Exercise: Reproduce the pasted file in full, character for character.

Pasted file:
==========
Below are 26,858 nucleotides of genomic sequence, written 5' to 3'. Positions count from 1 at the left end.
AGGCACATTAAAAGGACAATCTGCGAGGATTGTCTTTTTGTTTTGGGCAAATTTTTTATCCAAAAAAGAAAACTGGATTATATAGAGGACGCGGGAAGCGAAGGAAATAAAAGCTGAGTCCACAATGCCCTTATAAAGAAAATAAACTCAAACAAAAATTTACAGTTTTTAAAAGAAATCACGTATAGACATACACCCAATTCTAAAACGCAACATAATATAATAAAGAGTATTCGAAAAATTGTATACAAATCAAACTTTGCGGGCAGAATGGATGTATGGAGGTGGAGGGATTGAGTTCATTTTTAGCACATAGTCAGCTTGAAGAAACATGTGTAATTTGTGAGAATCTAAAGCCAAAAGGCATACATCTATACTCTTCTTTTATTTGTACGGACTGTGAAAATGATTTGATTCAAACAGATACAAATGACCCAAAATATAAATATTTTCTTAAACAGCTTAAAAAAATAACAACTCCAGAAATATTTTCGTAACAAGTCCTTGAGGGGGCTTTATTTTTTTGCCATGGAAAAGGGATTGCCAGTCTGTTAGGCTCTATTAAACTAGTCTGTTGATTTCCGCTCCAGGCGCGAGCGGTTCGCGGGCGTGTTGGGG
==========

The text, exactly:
Below are 26,858 nucleotides of genomic sequence, written 5' to 3'. Positions count from 1 at the left end.
AGGCACATTAAAAGGACAATCTGCGAGGATTGTCTTTTTGTTTTGGGCAAATTTTTTATCCAAAAAAGAAAACTGGATTATATAGAGGACGCGGGAAGCGAAGGAAATAAAAGCTGAGTCCACAATGCCCTTATAAAGAAAATAAACTCAAACAAAAATTTACAGTTTTTAAAAGAAATCACGTATAGACATACACCCAATTCTAAAACGCAACATAATATAATAAAGAGTATTCGAAAAATTGTATACAAATCAAACTTTGCGGGCAGAATGGATGTATGGAGGTGGAGGGATTGAGTTCATTTTTAGCACATAGTCAGCTTGAAGAAACATGTGTAATTTGTGAGAATCTAAAGCCAAAAGGCATACATCTATACTCTTCTTTTATTTGTACGGACTGTGAAAATGATTTGATTCAAACAGATACAAATGACCCAAAATATAAATATTTTCTTAAACAGCTTAAAAAAATAACAACTCCAGAAATATTTTCGTAACAAGTCCTTGAGGGGGCTTTATTTTTTTGCCATGGAAAAGGGATTGCCAGTCTGTTAGGCTCTATTAAACTAGTCTGTTGATTTCCGCTCCAGGCGCGAGCGGTTCGCGGGCGTGTTGGGG